Today, as we are facing education with little or no character molding, things have gone awry. The school system is squarely faced with gun and knife crimes, bullying, dangerous level of stress, drug abuse, depression, arm robbery, and kidnapping among others. A culture of hard work, honesty, integrity, dedication, fairness, accountability, and justice has been jettisoned in our school system.
A study conducted by Asiyai and Oghuvbu (2020) in nine tertiary institutions of learning of Southern Nigeria made horrendous revelations. The prevalent crimes identified in these institutions were certificate forgery, examination malpractice, stealing, assault, sexual harassment, bullying, and arbitrary upgrade of scores, suicide, drug use and abuse, plagiarism, and embezzlement of the fund. The levels of these crimes were found to be far beyond acceptable limits thereby portraying the country’s future to be doomed if nothing is done to curtail the obnoxious trend.
What do we need to do urgently to address the problems? To effectively address the serious challenges, we need to consider the very system of education at different levels; primary to tertiary. Educational certificates are supposed to be awarded for character and learning but this is a mere theory as we grade students based on their academic performance with little or no consideration of their character.
Academic intelligence makes a child successful, but compassion will make them useful. If values are taught alongside academics, the youths will be much happier, more successful, and will develop into great leaders that will change the future of the world. The word education is derived from the Latin word, which means to lead out or to bring out from within. Education is actually about bringing out the unique individual potential of every child. Teaching them how to approach the hurdles, shortcomings, and setbacks of life while empowering them to be the vehicle of love and hope for the world.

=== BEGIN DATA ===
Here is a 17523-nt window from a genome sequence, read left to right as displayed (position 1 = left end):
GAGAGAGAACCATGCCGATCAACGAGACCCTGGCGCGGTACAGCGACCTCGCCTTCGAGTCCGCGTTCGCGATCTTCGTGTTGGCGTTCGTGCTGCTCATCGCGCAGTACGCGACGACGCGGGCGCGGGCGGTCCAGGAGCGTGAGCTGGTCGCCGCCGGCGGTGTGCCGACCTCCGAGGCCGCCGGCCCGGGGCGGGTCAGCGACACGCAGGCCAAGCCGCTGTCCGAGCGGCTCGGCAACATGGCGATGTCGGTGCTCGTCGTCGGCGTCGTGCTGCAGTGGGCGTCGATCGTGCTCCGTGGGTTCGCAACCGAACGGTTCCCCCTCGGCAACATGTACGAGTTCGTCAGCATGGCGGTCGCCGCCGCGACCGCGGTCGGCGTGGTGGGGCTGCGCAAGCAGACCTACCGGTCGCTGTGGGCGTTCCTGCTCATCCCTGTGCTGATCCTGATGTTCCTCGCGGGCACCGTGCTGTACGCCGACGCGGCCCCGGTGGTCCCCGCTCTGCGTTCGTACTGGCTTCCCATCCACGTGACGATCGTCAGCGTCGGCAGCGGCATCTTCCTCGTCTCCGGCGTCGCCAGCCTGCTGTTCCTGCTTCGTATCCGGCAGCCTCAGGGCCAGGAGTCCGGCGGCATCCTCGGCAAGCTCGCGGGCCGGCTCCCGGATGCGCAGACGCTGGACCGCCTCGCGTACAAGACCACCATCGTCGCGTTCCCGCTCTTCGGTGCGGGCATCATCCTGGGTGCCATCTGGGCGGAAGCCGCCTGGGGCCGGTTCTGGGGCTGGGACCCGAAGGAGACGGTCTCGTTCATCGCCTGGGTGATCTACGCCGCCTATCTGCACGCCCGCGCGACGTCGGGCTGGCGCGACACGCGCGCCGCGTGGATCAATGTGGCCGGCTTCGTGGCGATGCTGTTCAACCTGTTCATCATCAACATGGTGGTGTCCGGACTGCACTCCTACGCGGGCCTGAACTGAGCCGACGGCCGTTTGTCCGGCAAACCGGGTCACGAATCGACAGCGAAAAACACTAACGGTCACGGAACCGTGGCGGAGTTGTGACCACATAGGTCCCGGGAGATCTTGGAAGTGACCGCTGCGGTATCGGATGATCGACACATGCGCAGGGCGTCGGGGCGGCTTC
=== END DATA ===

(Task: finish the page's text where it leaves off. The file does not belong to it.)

To buttress the values and character, let me quote the famous American community-builder, activist, and author, Radnanath Swami who said “If you lose your wealth, you lose nothing, if you lose your health you lose something but if you lose character, you lose everything. Imagine, an education system where children are taught that the only time, we should look down on someone is if we can help them up. Imagine, a system where children are taught to judge beauty by what is within the people’s hearts not by their physical appearance. Imagine, a system where the character is given much importance as competence, where children are taught that helping a billion people is even more valuable than being a billionaire, where children are taught how to increase the standard of living of people, where children are taught how to measure their success by how and fulfilled they are and not how many letters they have after their names.
Imagine, if as well as learning to navigate the world, they learn how to navigate their minds”.
This is not a mere imagination, it is possible to value kindness over competence, character over success, and integrity above money. In this way, we can integrate character molding in our school system in which our youths will grow and become better leaders of tomorrow in a secured and prosperous country, Nigeria.